Film Review – Jane Austen’s Comedy

Scene from Love and Friendship film

Sir James Martin is Austen’s most foolish caricature

I must admit that although I love Jane Austen and have read all her novels, I hadn’t ever attempted her novella Lady Susan, partly because it is written almost entirely through letters. I’m highly grateful to Radio 4 that I even knew about this film (entitled Love and Friendship) based on the novella, as I haven’t seen any advertisements for it. I spent a long time looking up every cinema within reach of Cardiff and was relieved to discover that it would be shown at Chapter Arts Centre.   

I decided to read the story first, as I had a good three weeks or so to wait for the film. It is brimming with Austen’s usual wry sense of humour, and is by far the most ironic of her works. The story is fairly short, and (due to the fact that it is written in the form of letters) all of the action takes place off stage. I did wonder whether Whit Stillman (the Director) would have simply transposed it all into live action, but in fact the most hilarious letter-related scenes are expertly merged together with the rest.

Love and Friendship film posterThe film begins with Lady Susan, recently widowed, leaving Langford (home of the Manwaring family), after she has succeeded in wooing both Lord Manwaring (described by a screen caption as ‘a divinely attractive man’) away from his hysterical wife, as well as Sir James Martin (a rich fool) away from his intended. Austen’s most manipulative character, she wheedles her way into the next country house (Churchill), where another young man (Reginald De Courcy) awaits.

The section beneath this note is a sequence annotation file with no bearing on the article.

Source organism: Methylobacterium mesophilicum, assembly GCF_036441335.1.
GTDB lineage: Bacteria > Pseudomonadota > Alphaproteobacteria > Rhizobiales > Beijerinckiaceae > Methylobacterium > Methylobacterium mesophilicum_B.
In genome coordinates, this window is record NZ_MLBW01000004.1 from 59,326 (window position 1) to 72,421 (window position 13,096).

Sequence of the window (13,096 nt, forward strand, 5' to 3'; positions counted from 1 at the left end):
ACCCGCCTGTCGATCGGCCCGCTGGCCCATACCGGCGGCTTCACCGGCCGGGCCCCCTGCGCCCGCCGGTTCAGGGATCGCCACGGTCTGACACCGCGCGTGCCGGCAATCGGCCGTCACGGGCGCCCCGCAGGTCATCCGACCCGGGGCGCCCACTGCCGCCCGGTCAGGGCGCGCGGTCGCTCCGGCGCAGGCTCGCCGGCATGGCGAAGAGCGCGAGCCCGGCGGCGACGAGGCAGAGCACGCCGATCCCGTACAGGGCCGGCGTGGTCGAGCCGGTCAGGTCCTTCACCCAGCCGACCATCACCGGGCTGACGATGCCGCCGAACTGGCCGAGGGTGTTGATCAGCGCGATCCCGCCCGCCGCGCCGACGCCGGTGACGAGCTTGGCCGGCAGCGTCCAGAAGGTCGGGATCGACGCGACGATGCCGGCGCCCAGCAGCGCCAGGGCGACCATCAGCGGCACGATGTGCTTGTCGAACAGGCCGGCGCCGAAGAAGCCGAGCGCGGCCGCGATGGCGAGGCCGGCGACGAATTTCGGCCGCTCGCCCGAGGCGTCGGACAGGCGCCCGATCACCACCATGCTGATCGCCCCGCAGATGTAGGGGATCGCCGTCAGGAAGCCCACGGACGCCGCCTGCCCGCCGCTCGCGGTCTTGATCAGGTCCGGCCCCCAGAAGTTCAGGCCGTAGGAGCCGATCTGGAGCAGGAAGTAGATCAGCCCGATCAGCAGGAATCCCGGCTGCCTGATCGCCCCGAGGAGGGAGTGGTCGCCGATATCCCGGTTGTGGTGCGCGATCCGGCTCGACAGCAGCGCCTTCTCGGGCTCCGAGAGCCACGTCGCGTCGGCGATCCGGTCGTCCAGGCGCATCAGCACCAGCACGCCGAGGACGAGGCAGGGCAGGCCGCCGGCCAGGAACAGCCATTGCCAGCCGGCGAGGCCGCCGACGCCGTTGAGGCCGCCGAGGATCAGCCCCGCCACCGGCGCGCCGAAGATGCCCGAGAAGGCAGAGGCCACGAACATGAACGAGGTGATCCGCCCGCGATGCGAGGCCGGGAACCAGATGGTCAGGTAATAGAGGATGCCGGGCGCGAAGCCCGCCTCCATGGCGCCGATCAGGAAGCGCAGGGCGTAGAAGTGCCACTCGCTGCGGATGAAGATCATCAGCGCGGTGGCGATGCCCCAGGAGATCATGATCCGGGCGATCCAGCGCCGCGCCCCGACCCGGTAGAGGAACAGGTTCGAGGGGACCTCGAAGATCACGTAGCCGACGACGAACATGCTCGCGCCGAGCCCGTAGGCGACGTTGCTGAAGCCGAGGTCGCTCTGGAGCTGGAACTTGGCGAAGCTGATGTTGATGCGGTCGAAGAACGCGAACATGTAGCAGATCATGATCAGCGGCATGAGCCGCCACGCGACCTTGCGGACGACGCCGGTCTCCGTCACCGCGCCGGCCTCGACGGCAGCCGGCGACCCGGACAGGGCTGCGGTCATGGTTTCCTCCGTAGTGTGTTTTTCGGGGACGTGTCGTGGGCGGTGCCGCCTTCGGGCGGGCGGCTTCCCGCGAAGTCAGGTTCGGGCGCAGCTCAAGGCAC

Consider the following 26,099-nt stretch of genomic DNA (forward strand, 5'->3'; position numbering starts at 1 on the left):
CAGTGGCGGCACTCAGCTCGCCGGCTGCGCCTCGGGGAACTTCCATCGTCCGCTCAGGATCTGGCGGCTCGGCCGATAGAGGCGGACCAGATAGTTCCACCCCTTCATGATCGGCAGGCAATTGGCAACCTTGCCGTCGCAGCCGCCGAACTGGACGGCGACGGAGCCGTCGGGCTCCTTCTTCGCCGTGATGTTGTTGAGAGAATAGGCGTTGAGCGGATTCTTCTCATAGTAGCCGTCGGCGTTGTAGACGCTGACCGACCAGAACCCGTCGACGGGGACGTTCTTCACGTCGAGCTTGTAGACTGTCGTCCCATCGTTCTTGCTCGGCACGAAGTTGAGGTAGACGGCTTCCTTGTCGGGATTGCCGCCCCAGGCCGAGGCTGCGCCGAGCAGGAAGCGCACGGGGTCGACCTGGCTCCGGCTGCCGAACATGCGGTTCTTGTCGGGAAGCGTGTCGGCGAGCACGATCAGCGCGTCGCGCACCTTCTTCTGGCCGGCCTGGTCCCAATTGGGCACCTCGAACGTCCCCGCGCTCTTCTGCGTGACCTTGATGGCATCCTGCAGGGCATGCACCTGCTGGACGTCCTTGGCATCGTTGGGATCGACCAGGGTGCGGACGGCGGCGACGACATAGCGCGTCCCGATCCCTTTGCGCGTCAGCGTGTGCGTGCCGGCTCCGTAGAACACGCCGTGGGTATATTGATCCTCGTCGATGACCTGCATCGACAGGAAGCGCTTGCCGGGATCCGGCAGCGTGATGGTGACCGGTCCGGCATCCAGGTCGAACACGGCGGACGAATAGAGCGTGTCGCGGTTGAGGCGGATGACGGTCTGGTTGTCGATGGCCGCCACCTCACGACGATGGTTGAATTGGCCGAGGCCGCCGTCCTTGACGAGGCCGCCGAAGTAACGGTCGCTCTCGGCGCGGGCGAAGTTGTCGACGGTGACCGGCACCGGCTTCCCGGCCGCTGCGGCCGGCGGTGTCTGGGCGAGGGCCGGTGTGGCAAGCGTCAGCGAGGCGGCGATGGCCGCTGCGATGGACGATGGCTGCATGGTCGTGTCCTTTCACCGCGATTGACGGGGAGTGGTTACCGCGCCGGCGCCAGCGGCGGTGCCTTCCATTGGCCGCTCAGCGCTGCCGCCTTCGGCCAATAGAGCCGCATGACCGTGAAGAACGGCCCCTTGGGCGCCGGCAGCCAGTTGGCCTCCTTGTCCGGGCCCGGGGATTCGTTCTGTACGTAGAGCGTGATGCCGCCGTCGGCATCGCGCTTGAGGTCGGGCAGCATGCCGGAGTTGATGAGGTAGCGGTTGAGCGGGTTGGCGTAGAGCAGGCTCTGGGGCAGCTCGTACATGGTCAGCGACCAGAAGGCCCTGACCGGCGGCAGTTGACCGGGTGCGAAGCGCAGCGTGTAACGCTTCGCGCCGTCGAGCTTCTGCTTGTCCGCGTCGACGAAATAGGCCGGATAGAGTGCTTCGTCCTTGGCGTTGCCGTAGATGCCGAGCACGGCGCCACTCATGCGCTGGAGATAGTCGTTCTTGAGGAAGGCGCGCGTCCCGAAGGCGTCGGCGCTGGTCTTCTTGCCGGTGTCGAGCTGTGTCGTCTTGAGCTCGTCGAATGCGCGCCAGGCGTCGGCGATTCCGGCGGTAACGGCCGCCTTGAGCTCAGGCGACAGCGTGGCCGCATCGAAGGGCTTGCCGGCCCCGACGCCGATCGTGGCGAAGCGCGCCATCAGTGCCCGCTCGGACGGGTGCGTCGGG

Lady Susan’s treatment of her daughter, Frederica, is abominable. Played by Morfydd Clark, Frederica is sensible, intelligent and kind, the complete opposite to her flirtatious mother, who makes her out to be deceitful and disobedient. She is packed off to a boarding school in London, before attempting to run away and eventually ending up being re-united with her reluctant mother at Churchill. Lady Susan is determined to wed her to Sir James Martin, despite the fact that he is a bumbling idiot, and Frederica cannot stand his attentions.

film clip

Lady Susan confides in her friend Alicia, who is married to Mr Johnson, played by Stephen Fry, “too old to be governable and too young to die”

The film follows the original plot closely, and includes some great lines directly from Austen’s work, although there is also some additional material which serves to heighten the sense of irony and jest. From the novelty of peas, to the ‘twelve’ commandments, the companion whose job it is ‘to pack and unpack’, and the husband who paraphrases rather than reads a letter to his wife, the film is crammed full with amusement and hilarity, and many of us in Chapter’s cinema were laughing out loud throughout.

My only real criticism is that the film should have been entitled Lady Susan (not Austen’s title but less bland than ‘Love and Friendship’) and that it should have been on general release. I’m certain there are many people out there who would have gone to see it had they known of its existence.

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